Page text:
Using shiplap in a bathroom is an easy way to add character even with a low budget. You can opt for a traditional horizontal planked wall, vertical shiplap, classic white shiplap, or even painted shiplap. Fill your bathroom top-to-bottom, or just add a half-wall or accent wall. You’ll be inspired to update your bathroom with these pretty shiplap bathroom wall ideas!
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I love browsing Pinterest for home ideas. Lately though, my Pinterest feed has been rather cluttered up with suggested content that I don’t find applicable. Or, I’ll click on an idea only to be led to a site that just apparently scraped the photo from the original blogger, UGH.
So, because Pinterest hasn’t been as helpful, I’ve been having fun pulling together more of these roundup posts. That way it’s easier to quickly browse through a host of already-curated ideas and skip the scraped content where the photo leads nowhere!
Using Shiplap in Bathrooms
Bathrooms and powder rooms are often some of the smallest spaces in our homes. They can be tricky to renovate and update because professional help is often needed for plumbing and electrical work.
That’s where updates like shiplap are so wonderful. Instead of swapping fixtures or changing layouts, consider just adding a simple planked accent wall behind a vanity or around the perimeter of the room. It’s less expensive and less hassle.
Shiplap is most often used in farmhouse style bathrooms, but it also works well in modern bathrooms, coastal/beach style bathrooms, and more. It’s a versatile look!
What Is Shiplap?
Though the term “shiplap” is widely used these days to refer to nearly any style of planked wall, true shiplap is actually a specific type of construction used in older homes. Original shiplap was created with boards knit together with a “rabbet” joint (which is like a stair step) running down the edge of each board.
These tightly fitting boards “sheathed” homes and provided protection against outdoor elements.
Though most “shiplap” walls we see trending now in the home décor world are not true shiplap, it’s often easiest to refer to them as such since that is the terminology homeowners and decorators are using. Terms like “wood paneling”, “wood planking”, or “faux shiplap” are also used.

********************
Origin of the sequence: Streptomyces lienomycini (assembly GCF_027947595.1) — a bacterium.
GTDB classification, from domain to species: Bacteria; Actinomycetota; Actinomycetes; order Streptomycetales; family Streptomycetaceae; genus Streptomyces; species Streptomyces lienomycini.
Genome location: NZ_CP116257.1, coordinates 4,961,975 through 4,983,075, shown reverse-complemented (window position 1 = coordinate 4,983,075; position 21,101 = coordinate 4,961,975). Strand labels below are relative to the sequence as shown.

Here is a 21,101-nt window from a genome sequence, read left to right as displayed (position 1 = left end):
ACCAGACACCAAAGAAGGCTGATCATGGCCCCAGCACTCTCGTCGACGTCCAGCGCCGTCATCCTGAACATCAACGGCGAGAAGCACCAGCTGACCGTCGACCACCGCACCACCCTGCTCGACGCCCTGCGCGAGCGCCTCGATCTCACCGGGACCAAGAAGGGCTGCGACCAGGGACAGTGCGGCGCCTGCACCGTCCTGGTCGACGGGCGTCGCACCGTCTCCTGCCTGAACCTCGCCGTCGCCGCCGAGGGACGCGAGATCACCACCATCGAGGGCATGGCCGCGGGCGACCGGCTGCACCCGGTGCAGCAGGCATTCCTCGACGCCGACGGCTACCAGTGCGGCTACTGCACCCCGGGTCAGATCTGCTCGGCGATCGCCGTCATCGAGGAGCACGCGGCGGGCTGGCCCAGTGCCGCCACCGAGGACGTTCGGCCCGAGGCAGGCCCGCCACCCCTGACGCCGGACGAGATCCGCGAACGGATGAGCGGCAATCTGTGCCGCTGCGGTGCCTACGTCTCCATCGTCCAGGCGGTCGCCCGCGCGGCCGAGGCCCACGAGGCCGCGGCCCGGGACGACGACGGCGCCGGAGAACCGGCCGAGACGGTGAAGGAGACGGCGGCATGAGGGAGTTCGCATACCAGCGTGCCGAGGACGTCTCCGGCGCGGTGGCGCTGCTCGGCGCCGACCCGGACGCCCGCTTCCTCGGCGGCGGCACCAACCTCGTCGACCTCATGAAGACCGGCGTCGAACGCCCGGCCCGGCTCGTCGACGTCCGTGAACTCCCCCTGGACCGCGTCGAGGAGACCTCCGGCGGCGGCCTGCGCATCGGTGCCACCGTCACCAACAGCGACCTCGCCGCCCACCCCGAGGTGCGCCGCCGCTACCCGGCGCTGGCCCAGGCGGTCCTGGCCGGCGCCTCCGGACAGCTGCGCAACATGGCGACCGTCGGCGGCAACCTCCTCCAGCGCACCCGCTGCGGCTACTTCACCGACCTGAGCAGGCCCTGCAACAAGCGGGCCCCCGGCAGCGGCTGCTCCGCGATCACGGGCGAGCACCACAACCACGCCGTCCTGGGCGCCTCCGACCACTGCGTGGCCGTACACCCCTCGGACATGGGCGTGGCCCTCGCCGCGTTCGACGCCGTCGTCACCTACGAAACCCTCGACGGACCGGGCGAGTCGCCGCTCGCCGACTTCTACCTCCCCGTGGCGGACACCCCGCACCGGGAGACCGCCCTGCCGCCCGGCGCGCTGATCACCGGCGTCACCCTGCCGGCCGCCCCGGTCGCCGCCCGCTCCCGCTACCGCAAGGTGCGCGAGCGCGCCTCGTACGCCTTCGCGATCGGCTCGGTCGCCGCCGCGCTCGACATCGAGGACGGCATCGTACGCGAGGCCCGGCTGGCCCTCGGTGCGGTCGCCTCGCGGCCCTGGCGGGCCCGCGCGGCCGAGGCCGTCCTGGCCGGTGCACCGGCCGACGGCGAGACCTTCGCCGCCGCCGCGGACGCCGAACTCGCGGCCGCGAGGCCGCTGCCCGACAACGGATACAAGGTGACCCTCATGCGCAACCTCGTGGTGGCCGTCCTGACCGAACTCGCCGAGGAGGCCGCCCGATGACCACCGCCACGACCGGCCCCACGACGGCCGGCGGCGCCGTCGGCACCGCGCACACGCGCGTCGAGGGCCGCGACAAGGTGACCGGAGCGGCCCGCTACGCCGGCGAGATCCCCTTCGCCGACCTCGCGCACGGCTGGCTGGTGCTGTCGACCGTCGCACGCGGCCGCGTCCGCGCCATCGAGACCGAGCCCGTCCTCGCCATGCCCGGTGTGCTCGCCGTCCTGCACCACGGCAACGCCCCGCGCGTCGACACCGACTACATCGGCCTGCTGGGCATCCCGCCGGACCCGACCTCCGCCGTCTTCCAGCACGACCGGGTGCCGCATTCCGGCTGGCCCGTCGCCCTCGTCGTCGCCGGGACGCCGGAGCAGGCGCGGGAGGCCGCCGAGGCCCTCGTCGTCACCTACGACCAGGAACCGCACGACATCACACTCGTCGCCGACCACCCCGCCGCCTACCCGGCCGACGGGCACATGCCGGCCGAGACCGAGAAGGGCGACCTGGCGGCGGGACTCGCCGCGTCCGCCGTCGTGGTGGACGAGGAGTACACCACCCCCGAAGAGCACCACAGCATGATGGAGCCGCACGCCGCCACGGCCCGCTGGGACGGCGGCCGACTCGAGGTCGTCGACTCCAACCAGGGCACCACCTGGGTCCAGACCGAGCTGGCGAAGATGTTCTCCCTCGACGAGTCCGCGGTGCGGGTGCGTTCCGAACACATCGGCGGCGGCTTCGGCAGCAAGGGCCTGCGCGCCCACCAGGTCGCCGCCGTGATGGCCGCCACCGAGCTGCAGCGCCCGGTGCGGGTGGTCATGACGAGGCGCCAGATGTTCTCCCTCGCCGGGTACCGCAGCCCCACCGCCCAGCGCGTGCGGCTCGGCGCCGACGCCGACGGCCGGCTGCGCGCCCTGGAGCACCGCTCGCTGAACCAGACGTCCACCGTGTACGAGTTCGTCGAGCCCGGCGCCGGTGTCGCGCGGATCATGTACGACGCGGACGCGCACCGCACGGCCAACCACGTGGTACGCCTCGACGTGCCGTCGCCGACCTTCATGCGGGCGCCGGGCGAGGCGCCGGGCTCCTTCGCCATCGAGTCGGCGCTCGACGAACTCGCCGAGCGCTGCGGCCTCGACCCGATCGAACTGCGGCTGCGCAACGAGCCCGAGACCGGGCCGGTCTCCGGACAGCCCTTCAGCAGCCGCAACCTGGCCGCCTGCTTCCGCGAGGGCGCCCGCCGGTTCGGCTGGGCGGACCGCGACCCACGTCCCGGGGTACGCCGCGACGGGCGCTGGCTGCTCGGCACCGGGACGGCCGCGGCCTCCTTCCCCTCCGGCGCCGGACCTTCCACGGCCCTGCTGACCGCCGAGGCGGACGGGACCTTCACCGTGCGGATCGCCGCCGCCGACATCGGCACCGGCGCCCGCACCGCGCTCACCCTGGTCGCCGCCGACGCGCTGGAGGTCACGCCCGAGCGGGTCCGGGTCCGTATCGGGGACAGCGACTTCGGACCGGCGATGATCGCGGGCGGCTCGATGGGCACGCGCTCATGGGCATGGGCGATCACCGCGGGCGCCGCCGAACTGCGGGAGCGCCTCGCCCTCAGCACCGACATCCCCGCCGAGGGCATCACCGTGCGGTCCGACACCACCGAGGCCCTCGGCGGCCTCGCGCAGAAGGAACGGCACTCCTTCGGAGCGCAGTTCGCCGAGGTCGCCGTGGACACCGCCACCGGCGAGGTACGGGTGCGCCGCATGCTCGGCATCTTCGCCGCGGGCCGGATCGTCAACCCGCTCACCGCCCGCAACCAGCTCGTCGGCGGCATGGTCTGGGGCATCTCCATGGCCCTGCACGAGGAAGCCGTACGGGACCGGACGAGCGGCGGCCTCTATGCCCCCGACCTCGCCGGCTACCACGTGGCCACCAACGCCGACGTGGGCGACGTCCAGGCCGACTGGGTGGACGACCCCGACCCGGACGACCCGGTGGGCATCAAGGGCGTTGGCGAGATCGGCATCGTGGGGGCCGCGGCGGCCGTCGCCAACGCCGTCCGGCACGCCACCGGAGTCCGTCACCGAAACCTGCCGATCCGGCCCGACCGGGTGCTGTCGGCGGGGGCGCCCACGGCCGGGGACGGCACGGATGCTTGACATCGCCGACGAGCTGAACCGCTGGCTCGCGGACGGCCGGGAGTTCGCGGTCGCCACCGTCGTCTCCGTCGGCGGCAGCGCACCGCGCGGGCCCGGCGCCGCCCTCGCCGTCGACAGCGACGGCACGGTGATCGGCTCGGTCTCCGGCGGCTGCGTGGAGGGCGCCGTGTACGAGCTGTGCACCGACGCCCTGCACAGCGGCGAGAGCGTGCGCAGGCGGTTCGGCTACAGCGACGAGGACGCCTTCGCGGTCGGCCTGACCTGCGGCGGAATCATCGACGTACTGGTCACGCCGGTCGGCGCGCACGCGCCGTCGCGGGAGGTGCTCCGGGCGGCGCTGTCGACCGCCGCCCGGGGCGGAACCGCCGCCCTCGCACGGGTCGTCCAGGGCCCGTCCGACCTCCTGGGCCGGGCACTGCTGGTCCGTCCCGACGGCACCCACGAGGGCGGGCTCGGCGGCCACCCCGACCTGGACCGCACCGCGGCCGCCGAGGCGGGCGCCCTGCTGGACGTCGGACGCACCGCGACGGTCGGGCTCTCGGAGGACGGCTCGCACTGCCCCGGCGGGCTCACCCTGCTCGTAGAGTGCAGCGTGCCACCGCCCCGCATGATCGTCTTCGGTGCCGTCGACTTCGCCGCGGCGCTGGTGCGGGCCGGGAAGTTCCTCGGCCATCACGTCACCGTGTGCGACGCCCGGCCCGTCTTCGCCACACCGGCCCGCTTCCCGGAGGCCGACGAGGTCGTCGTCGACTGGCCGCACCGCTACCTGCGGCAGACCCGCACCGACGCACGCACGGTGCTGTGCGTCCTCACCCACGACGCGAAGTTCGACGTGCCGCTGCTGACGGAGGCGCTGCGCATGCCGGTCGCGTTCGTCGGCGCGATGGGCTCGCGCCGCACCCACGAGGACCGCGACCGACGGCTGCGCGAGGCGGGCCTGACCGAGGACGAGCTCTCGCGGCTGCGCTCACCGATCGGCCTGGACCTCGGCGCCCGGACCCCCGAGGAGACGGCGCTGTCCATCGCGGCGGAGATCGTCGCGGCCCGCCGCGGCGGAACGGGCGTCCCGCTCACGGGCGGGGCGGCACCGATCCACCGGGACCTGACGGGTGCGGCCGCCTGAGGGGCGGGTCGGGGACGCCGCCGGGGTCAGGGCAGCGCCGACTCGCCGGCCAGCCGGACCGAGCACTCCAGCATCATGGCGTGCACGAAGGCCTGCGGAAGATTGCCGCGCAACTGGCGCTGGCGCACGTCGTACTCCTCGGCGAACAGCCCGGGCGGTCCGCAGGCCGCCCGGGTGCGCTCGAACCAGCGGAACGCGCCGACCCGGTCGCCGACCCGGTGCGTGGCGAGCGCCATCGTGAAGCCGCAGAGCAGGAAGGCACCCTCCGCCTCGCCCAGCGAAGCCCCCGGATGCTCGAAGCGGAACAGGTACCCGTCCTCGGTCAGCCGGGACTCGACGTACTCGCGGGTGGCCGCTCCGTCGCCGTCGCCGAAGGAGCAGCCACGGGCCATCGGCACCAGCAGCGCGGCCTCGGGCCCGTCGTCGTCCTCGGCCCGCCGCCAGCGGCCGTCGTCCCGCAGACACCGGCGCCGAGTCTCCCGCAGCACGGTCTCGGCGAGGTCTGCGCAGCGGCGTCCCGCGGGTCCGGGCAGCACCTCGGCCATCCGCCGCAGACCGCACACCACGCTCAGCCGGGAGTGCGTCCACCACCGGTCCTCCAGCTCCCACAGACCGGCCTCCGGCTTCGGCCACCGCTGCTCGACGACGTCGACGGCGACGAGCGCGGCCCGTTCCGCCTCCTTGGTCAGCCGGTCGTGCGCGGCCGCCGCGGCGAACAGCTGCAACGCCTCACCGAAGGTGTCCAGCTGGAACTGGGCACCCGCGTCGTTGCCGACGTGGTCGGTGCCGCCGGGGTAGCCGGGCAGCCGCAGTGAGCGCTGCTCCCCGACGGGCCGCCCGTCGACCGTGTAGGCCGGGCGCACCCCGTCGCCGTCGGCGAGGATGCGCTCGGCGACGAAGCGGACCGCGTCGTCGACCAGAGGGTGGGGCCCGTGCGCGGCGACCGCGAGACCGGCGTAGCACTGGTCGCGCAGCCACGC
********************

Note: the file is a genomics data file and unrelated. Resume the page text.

Faux shiplap walls are typically added on top of drywall. They are there for style, not function. There are many ways to add the shiplap walls from ripping down larger sheets of plywood to purchasing pre-primed and ready-to-paint planks.
Where to Shop
Shiplap planking can be totally DIYed (usually by ripping down larger boards with a table saw), but buying ready-to-go planks is certainly the simplest approach! You can head to your local home improvement store or shop online to find just the right product. I prefer to shop online since I can read reviews and see other homeowners’ projects before purchasing. Here’s a few of my favorite spots for shiplap:
Is It OK to Use Shiplap in a Bathroom?
Shiplap planked walls are OK to use in bathrooms, but because bathrooms are high-moisture areas, it’s worth taking a few additional considerations before starting to install your shiplap walls.
Since the shiplap look is created with wood planks, homeowners often wonder if it’s going to hold up in their bathroom renovation. Any time you are working with a wood surface (especially a painted one) it pays to be cautious so you can avoid chipping, mildew, and water damage.
In this post I’ve rounded up real-life bathrooms from homeowners (many of whom even installed the shiplap themselves) so you can see just how well shiplap works in bathrooms!
Precautions Before Adding Shiplap Planking in a Bathroom
Here’s a few precautions to take before adding shiplap to your bathroom to make sure your new space stays looking clean and fresh.
Choose a Bathroom with Great Airflow
Since bathrooms are a high-moisture environment it’s best to stick to installing shiplap in a bathroom with good air-flow and an exhaust fan. If your bathroom doesn’t have this and/or you know the room is particularly prone to mold and mildew, look into a PVC shiplap option.
Consider PVC Shiplap Over Wood Planks
PVC shiplap is a plastic version of wood shiplap which ought to eliminate most of the concerns that come with choosing traditional wood planks.
PVC is synthetic plastic and yes, they even use it to make shiplap. If moisture is a big concern, try picking up PVC shiplap over wood planks. The particular product I linked for you here is rot-free, moisture-proof and paintable with latex paint.
Use Shiplap in a Powder Room
Powder rooms (without shower or bath) are far less damp than a typical three or four-piece bath. These smaller bathrooms are a great spot for shiplap. The likelihood of water damage in these smaller spaces is low.
Consider a Mildew-Resistant Paint